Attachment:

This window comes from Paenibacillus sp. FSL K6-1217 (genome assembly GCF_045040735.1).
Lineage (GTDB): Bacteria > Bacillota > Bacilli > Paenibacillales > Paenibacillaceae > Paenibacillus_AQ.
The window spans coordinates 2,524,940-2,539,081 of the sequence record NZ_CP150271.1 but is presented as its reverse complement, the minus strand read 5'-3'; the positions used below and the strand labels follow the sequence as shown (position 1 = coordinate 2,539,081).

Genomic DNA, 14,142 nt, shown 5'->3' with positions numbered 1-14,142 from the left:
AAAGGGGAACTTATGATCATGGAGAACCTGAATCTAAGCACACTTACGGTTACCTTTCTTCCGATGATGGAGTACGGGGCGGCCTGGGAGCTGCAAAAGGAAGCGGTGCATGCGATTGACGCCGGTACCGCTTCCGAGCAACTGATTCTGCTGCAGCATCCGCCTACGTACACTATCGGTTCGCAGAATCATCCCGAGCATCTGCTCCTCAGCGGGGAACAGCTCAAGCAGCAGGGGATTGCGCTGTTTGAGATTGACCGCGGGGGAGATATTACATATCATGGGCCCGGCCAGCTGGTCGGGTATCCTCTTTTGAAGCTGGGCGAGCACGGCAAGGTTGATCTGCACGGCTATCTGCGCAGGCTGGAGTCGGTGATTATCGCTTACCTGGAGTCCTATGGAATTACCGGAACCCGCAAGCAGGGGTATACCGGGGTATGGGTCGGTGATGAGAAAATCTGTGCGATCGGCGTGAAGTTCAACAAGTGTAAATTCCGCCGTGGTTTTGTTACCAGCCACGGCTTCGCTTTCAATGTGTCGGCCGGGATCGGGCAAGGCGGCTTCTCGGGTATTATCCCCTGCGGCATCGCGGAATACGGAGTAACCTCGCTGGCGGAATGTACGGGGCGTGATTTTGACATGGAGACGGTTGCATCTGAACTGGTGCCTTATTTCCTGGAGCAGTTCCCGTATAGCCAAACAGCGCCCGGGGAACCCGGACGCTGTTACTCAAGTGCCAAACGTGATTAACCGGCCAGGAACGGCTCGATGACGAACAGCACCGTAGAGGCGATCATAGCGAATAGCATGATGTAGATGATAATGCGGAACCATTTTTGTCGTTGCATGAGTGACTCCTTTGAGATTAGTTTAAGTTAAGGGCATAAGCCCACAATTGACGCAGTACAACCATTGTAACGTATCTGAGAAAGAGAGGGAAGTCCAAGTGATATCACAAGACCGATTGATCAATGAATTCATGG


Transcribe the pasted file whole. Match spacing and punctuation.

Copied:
This window comes from Paenibacillus sp. FSL K6-1217 (genome assembly GCF_045040735.1).
Lineage (GTDB): Bacteria > Bacillota > Bacilli > Paenibacillales > Paenibacillaceae > Paenibacillus_AQ.
The window spans coordinates 2,524,940-2,539,081 of the sequence record NZ_CP150271.1 but is presented as its reverse complement, the minus strand read 5'-3'; the positions used below and the strand labels follow the sequence as shown (position 1 = coordinate 2,539,081).

Genomic DNA, 14,142 nt, shown 5'->3' with positions numbered 1-14,142 from the left:
AAAGGGGAACTTATGATCATGGAGAACCTGAATCTAAGCACACTTACGGTTACCTTTCTTCCGATGATGGAGTACGGGGCGGCCTGGGAGCTGCAAAAGGAAGCGGTGCATGCGATTGACGCCGGTACCGCTTCCGAGCAACTGATTCTGCTGCAGCATCCGCCTACGTACACTATCGGTTCGCAGAATCATCCCGAGCATCTGCTCCTCAGCGGGGAACAGCTCAAGCAGCAGGGGATTGCGCTGTTTGAGATTGACCGCGGGGGAGATATTACATATCATGGGCCCGGCCAGCTGGTCGGGTATCCTCTTTTGAAGCTGGGCGAGCACGGCAAGGTTGATCTGCACGGCTATCTGCGCAGGCTGGAGTCGGTGATTATCGCTTACCTGGAGTCCTATGGAATTACCGGAACCCGCAAGCAGGGGTATACCGGGGTATGGGTCGGTGATGAGAAAATCTGTGCGATCGGCGTGAAGTTCAACAAGTGTAAATTCCGCCGTGGTTTTGTTACCAGCCACGGCTTCGCTTTCAATGTGTCGGCCGGGATCGGGCAAGGCGGCTTCTCGGGTATTATCCCCTGCGGCATCGCGGAATACGGAGTAACCTCGCTGGCGGAATGTACGGGGCGTGATTTTGACATGGAGACGGTTGCATCTGAACTGGTGCCTTATTTCCTGGAGCAGTTCCCGTATAGCCAAACAGCGCCCGGGGAACCCGGACGCTGTTACTCAAGTGCCAAACGTGATTAACCGGCCAGGAACGGCTCGATGACGAACAGCACCGTAGAGGCGATCATAGCGAATAGCATGATGTAGATGATAATGCGGAACCATTTTTGTCGTTGCATGAGTGACTCCTTTGAGATTAGTTTAAGTTAAGGGCATAAGCCCACAATTGACGCAGTACAACCATTGTAACGTATCTGAGAAAGAGAGGGAAGTCCAAGTGATATCACAAGACCGATTGATCAATGAATTCATGG